By Greg Heisler – Adapted from Spirit-Led Preaching (B&H Publishing Group, 2007)
Perhaps the most common misconception about the Holy Spirit and preaching is the belief that the Holy Spirit shows up only when the sermon is preached. After all, not many church members who were touched by the sermon say to us on the way out the door, “The Spirit was really moving in your office today.” Instead they say, “The Spirit was moving in church today through your message.” They locate the Spirit’s power in the sanctuary, not the study. As preachers, we know the Spirit has been involved all along, preparing us to deliver God’s Word. We experience his illumination in the study, and we anticipate his empowerment in the pulpit.
Through prayerful dependence, we demonstrate that preaching is the Spirit’s ministry, not ours. In our surrendered state the Holy Spirit as the author of our message is also free to serve as editor in chief as we deliver the message. In a practical sense, openness to the Spirit means you may change a word or use a different thought to explain something. Openness to the Spirit may mean you leave out an illustration that pops into your head because the Spirit immediately gives you an uneasiness about using it so you pass on it. Perhaps you apply a biblical truth in a different way than you had previously planned. Openness to the Spirit means you quote a verse you had not planned on quoting because the Spirit brings it to your remembrance because you previously had hid it in your heart. The verse never may have made it into your notes; but in the moment of delivery, the Spirit brings it to mind; and after you finish preaching, someone says it was just the verse they needed to hear. Spurgeon agrees that there is a sense of indeterminacy in preaching:
I do not see where the opportunity is given to the Spirit of God to help us in preaching, if every jot and tittle is settled beforehand. Do let your trust in God be free to move hand and foot. While you are preaching, believe that God the Holy Spirit can give you, in the same self-hour, what you shall speak; and can make you say what you had not previously thought of; yes, and make this newly-given utterance to be the very arrowhead of the discourse, which shall strike deeper into the heart than anything you had prepared.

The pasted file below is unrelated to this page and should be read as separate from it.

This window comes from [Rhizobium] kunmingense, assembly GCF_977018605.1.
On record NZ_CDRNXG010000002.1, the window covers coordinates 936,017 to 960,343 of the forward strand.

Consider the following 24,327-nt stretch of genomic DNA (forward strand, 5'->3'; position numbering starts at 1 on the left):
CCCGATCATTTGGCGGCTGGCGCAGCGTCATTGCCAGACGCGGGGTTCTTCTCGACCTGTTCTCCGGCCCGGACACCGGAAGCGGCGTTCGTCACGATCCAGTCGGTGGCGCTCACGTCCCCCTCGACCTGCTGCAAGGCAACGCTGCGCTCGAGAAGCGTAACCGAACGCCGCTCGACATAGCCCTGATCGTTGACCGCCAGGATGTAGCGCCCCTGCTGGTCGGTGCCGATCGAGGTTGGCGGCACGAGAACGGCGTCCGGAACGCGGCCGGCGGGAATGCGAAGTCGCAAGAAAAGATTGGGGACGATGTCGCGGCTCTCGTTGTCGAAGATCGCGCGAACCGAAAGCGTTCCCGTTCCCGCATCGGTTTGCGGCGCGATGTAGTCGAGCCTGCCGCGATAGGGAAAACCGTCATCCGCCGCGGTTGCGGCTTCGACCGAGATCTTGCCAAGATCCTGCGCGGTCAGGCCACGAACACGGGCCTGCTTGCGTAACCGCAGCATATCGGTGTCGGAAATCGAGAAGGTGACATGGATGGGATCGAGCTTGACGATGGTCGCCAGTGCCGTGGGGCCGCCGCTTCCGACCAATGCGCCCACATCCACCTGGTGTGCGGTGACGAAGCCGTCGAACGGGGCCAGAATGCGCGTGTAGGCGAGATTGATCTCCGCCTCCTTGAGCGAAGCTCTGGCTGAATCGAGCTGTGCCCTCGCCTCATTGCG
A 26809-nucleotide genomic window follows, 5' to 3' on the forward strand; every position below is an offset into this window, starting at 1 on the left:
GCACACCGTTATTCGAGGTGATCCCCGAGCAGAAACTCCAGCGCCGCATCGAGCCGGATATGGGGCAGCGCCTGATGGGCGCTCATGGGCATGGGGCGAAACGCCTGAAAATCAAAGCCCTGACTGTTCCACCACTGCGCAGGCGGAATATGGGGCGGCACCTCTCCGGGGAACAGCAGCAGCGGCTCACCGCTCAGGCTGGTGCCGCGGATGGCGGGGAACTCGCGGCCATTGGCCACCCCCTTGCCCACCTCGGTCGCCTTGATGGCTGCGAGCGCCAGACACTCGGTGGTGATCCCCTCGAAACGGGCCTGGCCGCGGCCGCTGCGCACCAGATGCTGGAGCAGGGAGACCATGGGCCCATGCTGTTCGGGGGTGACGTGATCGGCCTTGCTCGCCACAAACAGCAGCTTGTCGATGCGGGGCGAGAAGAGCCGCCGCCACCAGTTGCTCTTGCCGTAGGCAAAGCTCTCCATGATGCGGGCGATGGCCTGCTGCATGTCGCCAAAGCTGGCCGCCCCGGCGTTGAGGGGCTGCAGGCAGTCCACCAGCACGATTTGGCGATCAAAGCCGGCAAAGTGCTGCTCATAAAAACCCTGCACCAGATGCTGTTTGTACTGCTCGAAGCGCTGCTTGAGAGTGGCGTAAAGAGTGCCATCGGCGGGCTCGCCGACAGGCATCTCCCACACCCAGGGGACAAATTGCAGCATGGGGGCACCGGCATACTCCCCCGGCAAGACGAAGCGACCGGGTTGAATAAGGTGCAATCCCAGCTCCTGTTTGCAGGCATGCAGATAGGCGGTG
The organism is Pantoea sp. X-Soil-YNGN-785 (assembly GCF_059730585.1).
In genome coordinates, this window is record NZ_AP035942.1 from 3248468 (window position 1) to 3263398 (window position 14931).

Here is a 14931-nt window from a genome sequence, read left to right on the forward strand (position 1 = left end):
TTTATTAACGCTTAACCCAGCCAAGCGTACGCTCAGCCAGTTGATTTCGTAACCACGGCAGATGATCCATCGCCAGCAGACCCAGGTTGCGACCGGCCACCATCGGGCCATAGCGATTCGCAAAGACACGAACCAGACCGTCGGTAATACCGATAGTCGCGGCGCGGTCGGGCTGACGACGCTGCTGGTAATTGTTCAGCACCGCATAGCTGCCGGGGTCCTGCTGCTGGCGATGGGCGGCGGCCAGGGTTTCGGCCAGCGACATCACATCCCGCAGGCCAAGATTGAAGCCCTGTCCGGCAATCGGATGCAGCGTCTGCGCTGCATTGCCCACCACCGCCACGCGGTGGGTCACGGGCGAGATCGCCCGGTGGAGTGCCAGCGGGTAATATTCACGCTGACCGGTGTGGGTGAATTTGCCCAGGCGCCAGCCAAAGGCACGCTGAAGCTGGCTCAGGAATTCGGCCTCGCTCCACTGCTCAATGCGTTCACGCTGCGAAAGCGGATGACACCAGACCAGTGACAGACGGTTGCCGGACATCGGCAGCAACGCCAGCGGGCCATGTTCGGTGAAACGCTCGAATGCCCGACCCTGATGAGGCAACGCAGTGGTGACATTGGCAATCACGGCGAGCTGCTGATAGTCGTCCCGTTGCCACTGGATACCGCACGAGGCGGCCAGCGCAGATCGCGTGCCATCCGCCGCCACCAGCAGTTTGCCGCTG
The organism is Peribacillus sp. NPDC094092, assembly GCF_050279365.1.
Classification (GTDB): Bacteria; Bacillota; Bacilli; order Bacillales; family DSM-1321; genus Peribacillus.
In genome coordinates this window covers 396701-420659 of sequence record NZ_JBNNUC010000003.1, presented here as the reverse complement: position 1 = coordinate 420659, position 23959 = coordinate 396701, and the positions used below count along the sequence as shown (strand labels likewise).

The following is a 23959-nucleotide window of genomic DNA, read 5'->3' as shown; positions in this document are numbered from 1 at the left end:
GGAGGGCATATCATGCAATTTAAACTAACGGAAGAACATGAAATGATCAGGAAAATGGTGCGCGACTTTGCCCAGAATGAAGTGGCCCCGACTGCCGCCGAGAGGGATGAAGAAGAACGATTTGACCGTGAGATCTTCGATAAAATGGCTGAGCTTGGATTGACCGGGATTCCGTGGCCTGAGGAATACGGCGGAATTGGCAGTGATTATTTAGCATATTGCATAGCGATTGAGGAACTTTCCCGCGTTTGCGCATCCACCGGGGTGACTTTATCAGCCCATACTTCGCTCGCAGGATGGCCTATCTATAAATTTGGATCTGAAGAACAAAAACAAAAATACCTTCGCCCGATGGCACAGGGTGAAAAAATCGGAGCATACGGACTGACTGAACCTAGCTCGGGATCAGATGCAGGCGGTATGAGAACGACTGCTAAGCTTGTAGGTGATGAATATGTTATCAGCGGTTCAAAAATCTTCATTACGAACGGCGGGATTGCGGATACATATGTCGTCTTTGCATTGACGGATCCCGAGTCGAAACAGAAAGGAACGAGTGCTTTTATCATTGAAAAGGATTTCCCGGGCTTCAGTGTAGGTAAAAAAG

A word of caution is in order regarding the Holy Spirit’s prompting: not everything that pops into your mind while you are preaching is always the Spirit’s work. We are illumined but not inspired when we preach. Preachers are human and can say wrong things, careless things, and even hurtful things. We need the Spirit’s restraining work as much as we need his illuminating work. Openness to the spontaneity of the Spirit must also include submission to his restraint. If the preacher genuinely prays, “Lord, may everything that comes from my mouth this day be pleasing in your sight,” then he should expect and trust the Holy Spirit to strain out all extraneous material as well as anything that might be derogatory and later regrettable.
In my own preaching, there have been many times in the middle of my sermons where I wanted to say something that flashed into my mind; but instead of saying it right away, I took a long pause and after a few moments of reflection decided to move on and leave it unsaid. The congregation thinks it is a planned dramatic pause of some sorts, but in reality I am searching my own heart and allowing the Holy Spirit to check my motives and my attitude for wanting to include it. If the Spirit can lead us to put it into the sermon, he can also lead us to leave it out of the sermon.